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Review: Limbo


- Tim Dünschede takes the plunge into feature films with a pulse-quickening thriller exploring a gangrenous financial universe in a labyrinthine and anxiety-provoking, nocturnal underworld

Review: Limbo
Mathias Herrmann in Limbo

The tension sets in from the outset in Tim Dünschede’s first full-length film, Limbo [+see also:
film profile
, a thriller screened in the Spotlight section of the 37th Filmfest München - which is also his graduation project following his time at the Bavarian city’s University of Television and Film (HFF) - and whose English title evokes an uncertain state of in-between. The story (written by Anil Kizilbuga) begins in an office like any other, where everything is plunged into darkness except for the face of Ana (Elisa Schlott), a financial controller, and her computer screen, on which she suddenly detects a serious inconsistency pointing unmistakably towards wrongdoing. Thus begins a race against time, over the course of a night and in a murky underworld where Ana, an idealist and an innocent, will be the only female presence of any significance for the duration of the film.

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The first emergency - verifying the information as quickly as possible before immediately notifying her superiors - leads her to go against procedures. But Ana turns out to be a watchdog whose role serves more to protect the fraudsters than the integrity of the company. Her insistence on bringing the problem to the attention of her bosses without delay, despite everyone telling her to wait until Monday, takes her into the strange atmosphere of her boss’s car - and that of another cynical financier - whom she goes with to an alarming night bar where bare-knuckle boxing is but one of the illegal activities playing out there, and the only activity where the villainy is clear for all to see. Indeed, this Winding Refn-style location, where bright lights in the dark bring out the nefarious bizarreries of the characters frequenting the establishment, is a haven for white-collar criminals; the type whose manoeuvrings, a far cry from the cleanliness of their impeccable suits, involve such high stakes that the sweat we see trickling from Frank’s (Mathias Herrmann) temples is often the most benign physical sign of the contaminating danger therein, which spreads like wildfire through these hidden tunnels and stairwells. The locale is ruled over by a terrifying and clearly all-powerful character, known as The Viennese (Christian Strasser) who oversees the morally viscous beings slithering within it and epitomised by the old guy, Ozzy (Martin Semmelrogge).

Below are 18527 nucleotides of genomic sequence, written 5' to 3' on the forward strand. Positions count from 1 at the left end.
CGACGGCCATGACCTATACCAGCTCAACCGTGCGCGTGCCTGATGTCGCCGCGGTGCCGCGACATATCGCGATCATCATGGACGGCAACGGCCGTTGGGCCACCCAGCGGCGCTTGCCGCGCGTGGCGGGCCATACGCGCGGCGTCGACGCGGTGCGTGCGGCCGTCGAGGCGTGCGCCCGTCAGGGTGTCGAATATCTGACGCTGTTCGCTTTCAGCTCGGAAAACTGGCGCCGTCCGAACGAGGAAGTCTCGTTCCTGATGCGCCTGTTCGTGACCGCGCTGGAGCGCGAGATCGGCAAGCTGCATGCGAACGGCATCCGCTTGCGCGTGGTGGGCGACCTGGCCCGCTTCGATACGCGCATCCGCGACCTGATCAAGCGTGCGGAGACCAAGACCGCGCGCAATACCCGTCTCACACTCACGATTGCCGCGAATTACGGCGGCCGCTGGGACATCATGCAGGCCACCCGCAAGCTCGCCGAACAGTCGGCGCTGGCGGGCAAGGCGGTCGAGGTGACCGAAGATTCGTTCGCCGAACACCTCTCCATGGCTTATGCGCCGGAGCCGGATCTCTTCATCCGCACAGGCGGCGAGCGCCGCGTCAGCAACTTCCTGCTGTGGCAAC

Another infiltrator who starts off his night in a closed room and then the inside of a car, finds himself roaming, breathless, through this infernal labyrinth, haunted by iniquities of the cruellest kind (devised in dark corners by a handful of decision-makers and rained down upon the many in the cold light of day): undercover agent Carsten (Tilman Strauß), who already has a link with Ana, going beyond their position as disruptive elements and spies from outside of this seedy and ruthless universe. Together, they will continue their high-speed chase, followed by Holger Jungnickel’s worried camera and accompanied by David Reichelt’s augural electro compositions, which only encourage us to believe that our heroes are fighting a losing battle.

By way of a very current theme – that of a financial world riddled with gangrene and built on intractable compromises, a machine over which we have lost all control -  Dünschede has crafted a pulse-quickening thriller which moves from troubling and atmospheric to alarming – a cry for survival, emitted in the night by a desperately lonely being who refuses, to the very end, to admit defeat.

Limbo was produced by Nordpolaris, in co-production with Koryphäen Film.

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(Translated from French)

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